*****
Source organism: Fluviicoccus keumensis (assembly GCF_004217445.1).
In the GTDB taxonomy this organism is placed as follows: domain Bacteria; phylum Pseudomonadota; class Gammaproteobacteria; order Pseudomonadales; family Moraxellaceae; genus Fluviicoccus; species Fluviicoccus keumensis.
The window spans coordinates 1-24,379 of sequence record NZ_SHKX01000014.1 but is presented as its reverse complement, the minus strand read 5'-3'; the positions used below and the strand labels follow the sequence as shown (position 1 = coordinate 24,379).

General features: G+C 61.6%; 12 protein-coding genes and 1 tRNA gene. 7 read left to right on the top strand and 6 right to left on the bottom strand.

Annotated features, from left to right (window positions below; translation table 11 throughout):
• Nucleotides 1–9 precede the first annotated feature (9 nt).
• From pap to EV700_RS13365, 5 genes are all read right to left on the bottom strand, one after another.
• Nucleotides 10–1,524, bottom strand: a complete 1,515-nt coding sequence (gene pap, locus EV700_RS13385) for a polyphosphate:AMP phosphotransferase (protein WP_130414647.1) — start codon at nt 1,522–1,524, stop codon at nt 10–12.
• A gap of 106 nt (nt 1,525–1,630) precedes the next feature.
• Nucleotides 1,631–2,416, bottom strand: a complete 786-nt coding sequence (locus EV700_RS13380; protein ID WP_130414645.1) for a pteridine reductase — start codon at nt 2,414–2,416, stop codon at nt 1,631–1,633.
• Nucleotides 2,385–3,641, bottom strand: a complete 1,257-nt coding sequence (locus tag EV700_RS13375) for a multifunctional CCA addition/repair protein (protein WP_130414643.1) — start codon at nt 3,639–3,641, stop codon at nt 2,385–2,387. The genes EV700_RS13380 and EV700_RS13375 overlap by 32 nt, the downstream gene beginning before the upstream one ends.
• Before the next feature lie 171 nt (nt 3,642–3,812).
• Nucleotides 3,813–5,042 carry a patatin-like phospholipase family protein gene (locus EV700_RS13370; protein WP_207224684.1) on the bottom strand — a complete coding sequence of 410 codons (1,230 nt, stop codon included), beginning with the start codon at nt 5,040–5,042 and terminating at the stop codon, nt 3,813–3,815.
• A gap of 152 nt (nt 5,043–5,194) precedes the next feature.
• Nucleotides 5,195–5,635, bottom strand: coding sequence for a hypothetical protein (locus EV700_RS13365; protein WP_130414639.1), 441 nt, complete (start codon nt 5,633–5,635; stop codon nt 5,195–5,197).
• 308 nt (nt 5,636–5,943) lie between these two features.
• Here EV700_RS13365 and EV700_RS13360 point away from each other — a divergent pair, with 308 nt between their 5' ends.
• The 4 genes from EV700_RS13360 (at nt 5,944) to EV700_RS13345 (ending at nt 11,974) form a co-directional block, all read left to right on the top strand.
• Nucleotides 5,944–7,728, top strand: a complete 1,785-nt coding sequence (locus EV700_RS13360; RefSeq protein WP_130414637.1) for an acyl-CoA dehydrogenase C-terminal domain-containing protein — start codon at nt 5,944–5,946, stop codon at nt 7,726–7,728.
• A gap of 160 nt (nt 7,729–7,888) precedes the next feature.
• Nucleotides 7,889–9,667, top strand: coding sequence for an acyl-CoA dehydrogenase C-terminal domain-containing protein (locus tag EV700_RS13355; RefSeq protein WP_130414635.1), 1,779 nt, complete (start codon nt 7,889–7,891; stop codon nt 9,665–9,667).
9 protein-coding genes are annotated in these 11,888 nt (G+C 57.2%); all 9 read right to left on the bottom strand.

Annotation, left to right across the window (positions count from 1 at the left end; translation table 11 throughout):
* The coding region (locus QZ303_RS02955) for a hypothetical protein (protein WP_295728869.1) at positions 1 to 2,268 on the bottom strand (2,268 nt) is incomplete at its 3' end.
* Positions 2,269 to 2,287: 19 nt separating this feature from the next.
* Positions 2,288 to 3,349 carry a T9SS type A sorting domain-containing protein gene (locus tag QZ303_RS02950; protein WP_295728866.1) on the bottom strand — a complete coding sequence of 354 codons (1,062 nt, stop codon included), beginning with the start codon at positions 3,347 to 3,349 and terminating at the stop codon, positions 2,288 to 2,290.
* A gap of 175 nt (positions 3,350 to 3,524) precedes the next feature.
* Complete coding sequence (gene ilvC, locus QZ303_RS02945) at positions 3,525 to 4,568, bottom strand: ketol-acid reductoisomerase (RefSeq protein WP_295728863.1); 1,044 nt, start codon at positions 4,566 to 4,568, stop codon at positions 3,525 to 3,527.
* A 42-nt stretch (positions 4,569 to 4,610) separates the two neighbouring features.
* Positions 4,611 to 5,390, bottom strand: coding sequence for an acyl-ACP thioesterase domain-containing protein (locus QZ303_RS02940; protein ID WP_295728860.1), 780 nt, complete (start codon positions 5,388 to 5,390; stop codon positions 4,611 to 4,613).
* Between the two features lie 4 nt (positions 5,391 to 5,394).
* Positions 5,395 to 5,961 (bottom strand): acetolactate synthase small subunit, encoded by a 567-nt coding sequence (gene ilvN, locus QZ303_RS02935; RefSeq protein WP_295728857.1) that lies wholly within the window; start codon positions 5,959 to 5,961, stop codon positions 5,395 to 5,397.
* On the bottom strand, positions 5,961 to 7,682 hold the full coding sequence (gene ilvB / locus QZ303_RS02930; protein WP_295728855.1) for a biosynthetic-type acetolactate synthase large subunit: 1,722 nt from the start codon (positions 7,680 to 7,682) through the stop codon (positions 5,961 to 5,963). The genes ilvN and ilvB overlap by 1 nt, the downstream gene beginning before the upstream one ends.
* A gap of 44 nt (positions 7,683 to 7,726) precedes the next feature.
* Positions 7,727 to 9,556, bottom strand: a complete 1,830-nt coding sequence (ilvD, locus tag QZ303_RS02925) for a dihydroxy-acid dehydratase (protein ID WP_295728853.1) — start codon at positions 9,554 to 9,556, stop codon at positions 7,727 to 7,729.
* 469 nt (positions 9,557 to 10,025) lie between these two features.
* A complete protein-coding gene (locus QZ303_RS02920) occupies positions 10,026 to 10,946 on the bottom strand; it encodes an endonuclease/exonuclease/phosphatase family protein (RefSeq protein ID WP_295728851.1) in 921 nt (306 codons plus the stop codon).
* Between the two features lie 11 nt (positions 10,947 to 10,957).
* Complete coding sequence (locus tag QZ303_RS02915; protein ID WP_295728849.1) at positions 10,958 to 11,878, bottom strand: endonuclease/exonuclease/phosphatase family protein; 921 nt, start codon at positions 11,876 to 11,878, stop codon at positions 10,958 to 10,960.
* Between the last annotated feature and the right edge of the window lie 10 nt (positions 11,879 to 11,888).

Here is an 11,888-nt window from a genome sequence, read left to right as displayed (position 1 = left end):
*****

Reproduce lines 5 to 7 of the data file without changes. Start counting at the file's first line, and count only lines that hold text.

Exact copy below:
Annotated features, from left to right (window positions below; translation table 11 throughout):
• Nucleotides 1–9 precede the first annotated feature (9 nt).
• From pap to EV700_RS13365, 5 genes are all read right to left on the bottom strand, one after another.